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Creating New Kinds of Music with Mathematica

Perry Cook
Princeton University

Perry Cook

The task of artificially creating a realistic auditory experience presents many challenges, bringing an abundance of mathematical and computational problems. Systems must provide flexible and parametric models of the physical processes that create sounds, expressive controllers for manipulating sounds, and convincing display of sound sources at their correct locations in three-dimensional space. This talk will introduce algorithms for sound synthesis based on physical and statistical models. New input devices for controlling sound in virtual environments and musical performance will be presented. Some projects involving multiple-channel audio systems and directional sound applications will be described.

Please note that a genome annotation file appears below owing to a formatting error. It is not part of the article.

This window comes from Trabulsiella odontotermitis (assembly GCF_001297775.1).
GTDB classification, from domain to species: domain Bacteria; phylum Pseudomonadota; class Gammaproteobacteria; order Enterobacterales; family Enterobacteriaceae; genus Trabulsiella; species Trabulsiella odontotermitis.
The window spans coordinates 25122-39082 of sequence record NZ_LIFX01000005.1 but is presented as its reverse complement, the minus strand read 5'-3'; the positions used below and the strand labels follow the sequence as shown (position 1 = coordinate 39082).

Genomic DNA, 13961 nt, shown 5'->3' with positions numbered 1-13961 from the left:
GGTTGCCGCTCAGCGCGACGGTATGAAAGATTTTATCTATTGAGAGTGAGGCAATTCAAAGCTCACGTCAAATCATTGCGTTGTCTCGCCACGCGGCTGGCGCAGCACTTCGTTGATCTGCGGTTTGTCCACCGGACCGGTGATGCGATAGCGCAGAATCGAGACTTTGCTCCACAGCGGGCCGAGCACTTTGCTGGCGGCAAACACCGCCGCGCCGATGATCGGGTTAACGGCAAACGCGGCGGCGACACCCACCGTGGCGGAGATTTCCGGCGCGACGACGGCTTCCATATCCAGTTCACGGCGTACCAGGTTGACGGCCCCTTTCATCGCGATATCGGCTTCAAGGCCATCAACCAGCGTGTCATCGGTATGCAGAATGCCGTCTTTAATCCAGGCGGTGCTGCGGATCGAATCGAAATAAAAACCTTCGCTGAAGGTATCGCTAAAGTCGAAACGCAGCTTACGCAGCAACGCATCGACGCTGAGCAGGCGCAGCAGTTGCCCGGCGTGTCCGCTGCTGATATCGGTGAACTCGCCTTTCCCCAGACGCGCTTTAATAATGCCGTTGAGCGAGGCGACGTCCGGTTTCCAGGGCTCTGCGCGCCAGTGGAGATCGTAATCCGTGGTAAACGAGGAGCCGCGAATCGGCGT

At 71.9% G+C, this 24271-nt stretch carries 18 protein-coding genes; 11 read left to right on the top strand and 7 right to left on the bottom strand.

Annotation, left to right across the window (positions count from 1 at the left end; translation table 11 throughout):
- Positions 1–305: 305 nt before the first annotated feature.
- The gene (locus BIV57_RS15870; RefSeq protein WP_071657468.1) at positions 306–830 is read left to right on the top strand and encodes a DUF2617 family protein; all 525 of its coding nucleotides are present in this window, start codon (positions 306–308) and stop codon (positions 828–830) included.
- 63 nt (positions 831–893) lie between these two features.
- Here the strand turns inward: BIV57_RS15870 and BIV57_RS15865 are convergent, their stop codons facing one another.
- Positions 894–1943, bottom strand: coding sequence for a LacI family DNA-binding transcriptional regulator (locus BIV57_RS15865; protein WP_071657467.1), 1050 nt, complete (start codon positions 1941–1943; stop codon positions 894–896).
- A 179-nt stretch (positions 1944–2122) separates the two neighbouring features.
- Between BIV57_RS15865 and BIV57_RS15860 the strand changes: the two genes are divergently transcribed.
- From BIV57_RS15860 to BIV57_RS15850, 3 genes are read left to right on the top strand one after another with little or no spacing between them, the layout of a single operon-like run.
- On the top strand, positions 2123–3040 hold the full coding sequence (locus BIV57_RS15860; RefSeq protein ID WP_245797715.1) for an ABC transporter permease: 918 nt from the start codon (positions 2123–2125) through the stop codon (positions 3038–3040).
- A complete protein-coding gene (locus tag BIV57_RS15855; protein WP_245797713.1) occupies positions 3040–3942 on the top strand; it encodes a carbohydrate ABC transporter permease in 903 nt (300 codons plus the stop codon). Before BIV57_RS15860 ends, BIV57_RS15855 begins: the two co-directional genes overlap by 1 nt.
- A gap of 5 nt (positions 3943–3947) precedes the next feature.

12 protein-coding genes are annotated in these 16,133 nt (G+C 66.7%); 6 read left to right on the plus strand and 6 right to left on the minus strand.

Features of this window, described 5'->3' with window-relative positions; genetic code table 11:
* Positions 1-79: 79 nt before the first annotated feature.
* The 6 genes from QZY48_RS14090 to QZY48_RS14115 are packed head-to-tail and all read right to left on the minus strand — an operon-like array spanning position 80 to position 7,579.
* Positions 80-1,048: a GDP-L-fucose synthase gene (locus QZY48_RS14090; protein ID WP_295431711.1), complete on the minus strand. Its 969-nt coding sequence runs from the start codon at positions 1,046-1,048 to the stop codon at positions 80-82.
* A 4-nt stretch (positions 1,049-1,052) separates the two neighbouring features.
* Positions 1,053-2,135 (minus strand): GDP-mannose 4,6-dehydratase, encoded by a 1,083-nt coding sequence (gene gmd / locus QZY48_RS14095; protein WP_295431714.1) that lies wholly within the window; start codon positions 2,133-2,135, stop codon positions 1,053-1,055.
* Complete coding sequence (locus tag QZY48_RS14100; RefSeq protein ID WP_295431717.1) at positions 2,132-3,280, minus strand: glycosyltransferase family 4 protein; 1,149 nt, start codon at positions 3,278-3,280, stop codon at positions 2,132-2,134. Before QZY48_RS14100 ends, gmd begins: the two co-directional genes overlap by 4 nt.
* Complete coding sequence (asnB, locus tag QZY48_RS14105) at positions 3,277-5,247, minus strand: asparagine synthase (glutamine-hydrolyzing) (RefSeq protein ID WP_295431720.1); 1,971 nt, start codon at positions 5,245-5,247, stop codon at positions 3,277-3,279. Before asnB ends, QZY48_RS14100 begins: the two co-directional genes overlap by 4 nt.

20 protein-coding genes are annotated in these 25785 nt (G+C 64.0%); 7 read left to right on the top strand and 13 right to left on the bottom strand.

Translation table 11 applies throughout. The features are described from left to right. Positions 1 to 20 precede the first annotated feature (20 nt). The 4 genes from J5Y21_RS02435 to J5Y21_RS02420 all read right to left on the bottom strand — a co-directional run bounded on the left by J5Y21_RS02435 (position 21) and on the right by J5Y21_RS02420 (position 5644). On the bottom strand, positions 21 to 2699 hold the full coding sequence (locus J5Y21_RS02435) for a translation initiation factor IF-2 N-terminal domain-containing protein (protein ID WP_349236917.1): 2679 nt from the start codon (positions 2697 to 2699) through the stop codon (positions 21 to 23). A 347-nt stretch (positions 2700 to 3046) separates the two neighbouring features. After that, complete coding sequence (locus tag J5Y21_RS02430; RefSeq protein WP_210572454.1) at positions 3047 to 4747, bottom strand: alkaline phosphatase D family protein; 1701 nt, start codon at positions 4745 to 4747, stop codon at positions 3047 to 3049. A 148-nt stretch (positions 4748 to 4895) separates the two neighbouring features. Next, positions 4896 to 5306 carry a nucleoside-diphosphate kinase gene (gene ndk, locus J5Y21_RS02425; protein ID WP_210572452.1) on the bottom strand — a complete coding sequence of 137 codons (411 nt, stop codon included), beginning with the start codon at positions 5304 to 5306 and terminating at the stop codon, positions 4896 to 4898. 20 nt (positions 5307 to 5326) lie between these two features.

Perry Cook received a B.A. in music from the University of Missouri at Kansas City Conservatory of Music, a B.S.E.E. from the University of Missouri Engineering School, and master's and Ph.D. degrees in electrical engineering from Stanford University. His research has centered on computer music, vocal acoustics, and sound synthesis. He served as Technical Director for the Center for Computer Research in Music and Acoustics, researching the computer simulation of musical instruments and the singing voice, controllers for real-time music synthesis and performance, and audio compression. He has consulted and worked in the areas of DSP, image compression, music synthesis, and speech processing for NeXT, Media Vision, and other companies. He is currently Assistant Professor of Computer Science with a joint appointment in music at Princeton University, researching human computer interfaces for the control of sound, auditory display, and immersive sound environments.